“The plant has been designed to cut at about 63μm, which is finer than a typical wash plant that might take it to 75μm,” Webber said. “However, it’s not a mining-spec sand, in which we might have to cut even lower than that. So I guess our experience in the mining space, where we have to go down to 38μm or 45μm, has held us in good stead here because we wanted to retain as much sand as we could.”
Webber explained that the EvoWash can make two sands but in Kingscliff Sands’ case, this is unnecessary. “Kingscliff Sands can take a bleed string off one of the EvoWash machines, so at a later date if they choose to add an extra processing stage for some value added projects, that’s already been future proofed. The provision is there for them to take 50 per cent of the sand off to serve a secondary processing plant.”
Kingscliff’s EvoWash plant has other customisations compared to regular EvoWash units. “CDE did a lot of civil drawings to raise the two EvoWash units off the ground,” Holloway said. “We’re on a floodplain and when the ground floods having the washing plant on plinths keeps the sensitives out of harm’s way.
“We also have a custom-made gate on our plant that is closed to do 100 per cent construction sand, and you turn the gate depending on how fast you want the sands to go into the glass plant for making high quality glass sand.”
Webber said the scalability of the EvoWash plant is an advantage for smaller, start-up operations like Kingscliff Sands. “You can start with one EvoWash plant and add another one later or a third. They are really robust and no hassle. After we’ve commissioned it with the client and done some basic training, there’s not a lot of tweaking, alterations, monitoring or operator interventions, and that’s essential for a start-up or a new business. They don’t want to be crawling all over their operation and they want to know that they’re keeping their valuable resource on the ground.”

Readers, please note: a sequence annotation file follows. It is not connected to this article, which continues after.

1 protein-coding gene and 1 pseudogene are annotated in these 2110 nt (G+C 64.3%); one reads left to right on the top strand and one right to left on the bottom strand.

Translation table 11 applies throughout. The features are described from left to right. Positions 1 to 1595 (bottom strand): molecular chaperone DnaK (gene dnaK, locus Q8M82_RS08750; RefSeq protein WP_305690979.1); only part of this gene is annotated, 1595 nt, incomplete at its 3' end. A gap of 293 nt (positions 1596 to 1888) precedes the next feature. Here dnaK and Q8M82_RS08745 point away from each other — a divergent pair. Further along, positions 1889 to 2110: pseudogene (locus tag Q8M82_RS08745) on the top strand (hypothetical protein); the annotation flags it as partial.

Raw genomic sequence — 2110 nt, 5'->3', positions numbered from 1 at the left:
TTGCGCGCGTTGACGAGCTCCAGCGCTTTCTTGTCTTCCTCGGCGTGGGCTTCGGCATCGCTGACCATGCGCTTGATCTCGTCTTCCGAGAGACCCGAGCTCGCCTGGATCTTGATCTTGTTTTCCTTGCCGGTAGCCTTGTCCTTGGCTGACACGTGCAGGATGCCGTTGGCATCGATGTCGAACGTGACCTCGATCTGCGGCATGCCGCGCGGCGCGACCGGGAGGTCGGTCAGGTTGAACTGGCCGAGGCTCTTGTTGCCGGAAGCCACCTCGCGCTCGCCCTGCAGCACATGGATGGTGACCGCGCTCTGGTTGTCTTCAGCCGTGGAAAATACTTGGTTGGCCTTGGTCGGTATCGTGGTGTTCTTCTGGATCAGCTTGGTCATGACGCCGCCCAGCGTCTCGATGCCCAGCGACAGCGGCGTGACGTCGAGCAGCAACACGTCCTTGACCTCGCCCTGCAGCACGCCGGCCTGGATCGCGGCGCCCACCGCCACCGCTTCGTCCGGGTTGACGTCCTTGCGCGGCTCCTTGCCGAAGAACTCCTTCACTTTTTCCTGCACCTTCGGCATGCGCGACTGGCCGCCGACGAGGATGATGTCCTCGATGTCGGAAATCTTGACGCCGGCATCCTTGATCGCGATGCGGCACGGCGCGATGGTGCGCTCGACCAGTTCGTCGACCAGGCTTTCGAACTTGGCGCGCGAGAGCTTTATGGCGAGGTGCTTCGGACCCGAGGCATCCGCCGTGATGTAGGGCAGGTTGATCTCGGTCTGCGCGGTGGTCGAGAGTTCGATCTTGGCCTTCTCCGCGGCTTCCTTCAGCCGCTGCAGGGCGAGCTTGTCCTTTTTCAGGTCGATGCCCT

‘JEWEL IN THE CROWN’
The other advantage of the wash plant is it requires few hands to operate, which is important given Kingscliff Sands’ need for efficiency. “We have a control centre with an auto-start and an auto-stop,” Holloway said. “The plant has an LCD screen in the control room. You can walk up to it in the morning and press start and in the afternoon you press stop. Everything else is automated and programmed to start and stop in the right sequence. If there is a malfunction, either with the dredge or the wash plant, then it has sensors, and it will shut down and an alarm will go off.”
Webber describes the control room as the plant’s “jewel in the crown”.
“It takes out all of the surge and fluctuations that are commonplace with dredge operations and gives that stable feed to the wash plant itself,” he explained. “The control room and the traffic light system enables the dredge operator to monitor the health of the plant, and we have sensor technology to safely start and shut down the plant in unexpected circumstances.”